Germany stepped up efforts to stabilize its banking sector on Wednesday, approving a draft law allowing forced nationalizations and saying it would use its new powers to take control of lender Hypo Real Estate.
The German step is the latest example of state intervention in the banking sector as countries across the globe abandon free-market principles and move to shore up institutions seen as crucial to the functioning of their broader economies.
The new German legislation, which was backed by Chancellor Angela Merkel's cabinet on Wednesday but must still be approved by parliament, breaks a postwar taboo in giving Berlin the right to expropriate, or dispossess, shareholders in domestic banks.
Merkel's "grand coalition" agonized for weeks before choosing this path, aware that it is linked in the minds of many Germans to Nazi seizures of Jewish property in the 1930s and East Germany's assault on private business after World War Two.
In the end it decided it needed the "Enteignung" option to ensure it could take control of Munich-based Hypo, but imposed strict time limits on any expropriation to make clear it was not mulling similar moves with other banks.
"We examined this very carefully and I don't believe we have any alternative," Merkel told reporters.
Hypo has received 102 billion euros ($128.4 billion) in guarantees from the state and fellow banks over the past year but remains in dire financial straits.
Berlin has said the bank, which was hit hard by its exposure to the collapsing U.S. mortgage market a year ago and has spiraled downwards since, cannot be allowed to fail because of its key role in the German Pfandbrief, or covered bond, market.
But taking control of Hypo and preventing it from sucking in more taxpayer money has been complicated by the fact that U.S. private equity firm JC Flowers owns a quarter of its stock.
Berlin has been negotiating with Flowers, which bought the stock last June for 22.50 euros only to see it plummet to just above 1 euro, but has yet to reach a settlement.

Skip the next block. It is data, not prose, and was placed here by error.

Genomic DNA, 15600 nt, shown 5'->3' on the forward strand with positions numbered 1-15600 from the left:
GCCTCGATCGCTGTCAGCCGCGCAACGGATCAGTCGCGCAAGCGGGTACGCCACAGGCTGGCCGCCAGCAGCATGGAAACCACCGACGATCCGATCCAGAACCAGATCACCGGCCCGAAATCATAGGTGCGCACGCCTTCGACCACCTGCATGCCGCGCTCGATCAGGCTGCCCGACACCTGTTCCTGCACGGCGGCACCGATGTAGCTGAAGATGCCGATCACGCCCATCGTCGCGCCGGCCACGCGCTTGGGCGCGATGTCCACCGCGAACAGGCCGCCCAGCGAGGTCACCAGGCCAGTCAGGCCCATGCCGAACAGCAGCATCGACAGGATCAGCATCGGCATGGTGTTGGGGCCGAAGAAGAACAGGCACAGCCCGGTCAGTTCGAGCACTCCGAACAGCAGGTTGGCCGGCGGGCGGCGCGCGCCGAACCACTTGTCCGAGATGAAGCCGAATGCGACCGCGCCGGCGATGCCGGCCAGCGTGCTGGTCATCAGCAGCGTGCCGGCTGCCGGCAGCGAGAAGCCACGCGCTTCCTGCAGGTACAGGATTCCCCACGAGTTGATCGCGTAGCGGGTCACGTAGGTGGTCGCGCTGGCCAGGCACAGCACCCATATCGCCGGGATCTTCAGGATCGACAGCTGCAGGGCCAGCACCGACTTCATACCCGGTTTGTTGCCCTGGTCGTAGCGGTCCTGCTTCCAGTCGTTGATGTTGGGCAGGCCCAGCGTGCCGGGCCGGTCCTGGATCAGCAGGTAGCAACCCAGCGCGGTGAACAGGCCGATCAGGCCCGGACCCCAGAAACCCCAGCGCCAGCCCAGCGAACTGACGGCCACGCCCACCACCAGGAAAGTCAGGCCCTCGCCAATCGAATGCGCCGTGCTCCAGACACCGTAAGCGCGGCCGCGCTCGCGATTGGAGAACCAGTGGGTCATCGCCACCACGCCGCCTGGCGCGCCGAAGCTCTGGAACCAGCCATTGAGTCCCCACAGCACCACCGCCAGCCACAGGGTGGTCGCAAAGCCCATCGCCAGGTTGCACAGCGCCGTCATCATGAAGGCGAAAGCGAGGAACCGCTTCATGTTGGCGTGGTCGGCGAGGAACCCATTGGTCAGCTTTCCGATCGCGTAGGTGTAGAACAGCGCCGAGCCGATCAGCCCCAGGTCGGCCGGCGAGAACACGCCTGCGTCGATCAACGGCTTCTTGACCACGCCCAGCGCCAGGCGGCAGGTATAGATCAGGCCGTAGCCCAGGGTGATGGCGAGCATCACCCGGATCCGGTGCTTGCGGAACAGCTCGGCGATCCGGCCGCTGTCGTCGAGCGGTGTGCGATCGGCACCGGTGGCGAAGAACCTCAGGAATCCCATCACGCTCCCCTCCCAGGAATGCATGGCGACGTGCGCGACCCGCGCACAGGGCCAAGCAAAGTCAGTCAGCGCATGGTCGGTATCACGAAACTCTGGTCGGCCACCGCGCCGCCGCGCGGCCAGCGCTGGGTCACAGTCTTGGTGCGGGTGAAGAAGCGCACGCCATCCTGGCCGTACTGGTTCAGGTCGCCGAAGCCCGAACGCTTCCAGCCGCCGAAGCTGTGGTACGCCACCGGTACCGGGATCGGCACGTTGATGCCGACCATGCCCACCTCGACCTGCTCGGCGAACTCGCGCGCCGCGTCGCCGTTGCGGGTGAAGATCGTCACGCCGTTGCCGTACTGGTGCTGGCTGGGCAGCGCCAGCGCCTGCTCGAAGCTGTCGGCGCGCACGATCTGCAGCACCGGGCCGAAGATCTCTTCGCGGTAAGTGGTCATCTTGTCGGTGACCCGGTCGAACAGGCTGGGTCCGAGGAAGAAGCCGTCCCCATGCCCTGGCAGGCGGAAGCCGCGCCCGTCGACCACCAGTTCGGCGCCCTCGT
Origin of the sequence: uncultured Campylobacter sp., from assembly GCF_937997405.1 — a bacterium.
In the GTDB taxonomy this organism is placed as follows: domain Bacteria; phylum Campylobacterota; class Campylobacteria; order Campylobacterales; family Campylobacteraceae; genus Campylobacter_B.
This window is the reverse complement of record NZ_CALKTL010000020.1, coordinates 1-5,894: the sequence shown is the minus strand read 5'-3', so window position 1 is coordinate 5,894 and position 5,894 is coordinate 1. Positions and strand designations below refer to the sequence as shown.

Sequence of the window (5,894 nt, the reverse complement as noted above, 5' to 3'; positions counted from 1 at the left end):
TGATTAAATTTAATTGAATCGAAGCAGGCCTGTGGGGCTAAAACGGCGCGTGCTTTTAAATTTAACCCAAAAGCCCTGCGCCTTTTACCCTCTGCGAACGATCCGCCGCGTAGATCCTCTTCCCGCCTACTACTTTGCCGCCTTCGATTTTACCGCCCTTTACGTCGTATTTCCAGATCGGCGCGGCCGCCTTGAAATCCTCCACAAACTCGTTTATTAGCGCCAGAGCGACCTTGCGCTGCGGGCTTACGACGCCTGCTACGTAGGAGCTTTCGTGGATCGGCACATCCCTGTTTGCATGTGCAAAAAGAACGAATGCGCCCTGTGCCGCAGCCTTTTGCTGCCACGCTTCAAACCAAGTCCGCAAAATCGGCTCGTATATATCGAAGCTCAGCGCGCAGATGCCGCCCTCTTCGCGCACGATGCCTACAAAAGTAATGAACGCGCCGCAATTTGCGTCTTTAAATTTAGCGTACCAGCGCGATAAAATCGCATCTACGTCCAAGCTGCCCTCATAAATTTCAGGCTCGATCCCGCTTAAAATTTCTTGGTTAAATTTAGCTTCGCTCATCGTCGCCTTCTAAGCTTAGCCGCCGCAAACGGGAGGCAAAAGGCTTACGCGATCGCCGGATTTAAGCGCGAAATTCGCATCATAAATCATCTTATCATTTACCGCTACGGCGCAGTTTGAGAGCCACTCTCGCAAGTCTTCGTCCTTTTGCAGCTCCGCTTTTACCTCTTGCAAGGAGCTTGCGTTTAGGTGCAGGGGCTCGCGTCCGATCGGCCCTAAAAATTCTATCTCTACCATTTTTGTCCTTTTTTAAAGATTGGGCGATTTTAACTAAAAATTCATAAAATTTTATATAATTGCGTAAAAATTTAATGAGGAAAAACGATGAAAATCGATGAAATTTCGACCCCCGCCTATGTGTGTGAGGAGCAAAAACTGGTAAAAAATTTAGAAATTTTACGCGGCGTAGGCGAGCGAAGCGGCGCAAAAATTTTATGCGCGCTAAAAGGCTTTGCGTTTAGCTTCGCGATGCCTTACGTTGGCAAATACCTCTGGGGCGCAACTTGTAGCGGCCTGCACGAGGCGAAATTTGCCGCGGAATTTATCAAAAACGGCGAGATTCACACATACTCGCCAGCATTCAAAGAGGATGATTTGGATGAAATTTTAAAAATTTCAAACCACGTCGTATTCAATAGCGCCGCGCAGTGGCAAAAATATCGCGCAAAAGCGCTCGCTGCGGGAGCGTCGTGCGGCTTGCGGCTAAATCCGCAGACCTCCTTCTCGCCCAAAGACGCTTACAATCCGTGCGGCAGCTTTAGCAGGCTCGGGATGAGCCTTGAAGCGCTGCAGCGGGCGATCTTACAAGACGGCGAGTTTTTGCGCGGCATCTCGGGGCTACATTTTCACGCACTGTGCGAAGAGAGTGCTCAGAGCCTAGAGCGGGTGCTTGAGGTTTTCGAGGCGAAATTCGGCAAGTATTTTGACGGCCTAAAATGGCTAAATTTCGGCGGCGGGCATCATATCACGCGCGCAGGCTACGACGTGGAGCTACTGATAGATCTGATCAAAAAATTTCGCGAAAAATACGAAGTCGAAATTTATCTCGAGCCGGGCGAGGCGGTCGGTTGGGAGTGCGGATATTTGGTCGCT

Before taking a decision to expropriate, Berlin has vowed to explore all other options.
The favored solution appears to be to take control through a simultaneous capital reduction and increase which would push up the state's holding and allow it to squeeze out other shareholders.
The new legislation makes this possible by reducing the threshold needed to inject fresh capital to 50 percent plus one share from a previous threshold of just over 75 percent.
"Only if this does not work would the last resort come into play, and that is an expropriation," Merkel said.
On Wednesday, Finance Minister Peer Steinbrueck also evoked the possibility of a government takeover bid for Hypo, a statement which helped push the bank's shares up over 43 percent by the time the market closed.
He gave no further details on how this could be done.
Hypo Real Estate is not the only German bank that has been hit hard by the global financial crisis and forced the government to intervene.
Last month Berlin took a 25 percent stake in Commerzbank, the country's second biggest bank.
On Wednesday Commerzbank reported an operating loss of 822 million euros for the fourth quarter and its Chief Executive Martin Blessing said the bank was going through one of its most difficult periods ever.
Reuters has reported that a joint "bad bank" pooling the troubled assets of Commerzbank and Hypo Real Estate is being examined, but Commerzbank finance chief Eric Strutz rejected such a move.
"I can only give a clear rejection to cooperation with Hypo Real Estate," Strutz said.
"We think that every financial house must find its own solution." Germany has been mulling steps that would allow struggling banks to rid themselves of their bad assets, but Steinbrueck said on Wednesday that he would not present any new concept before the end of March.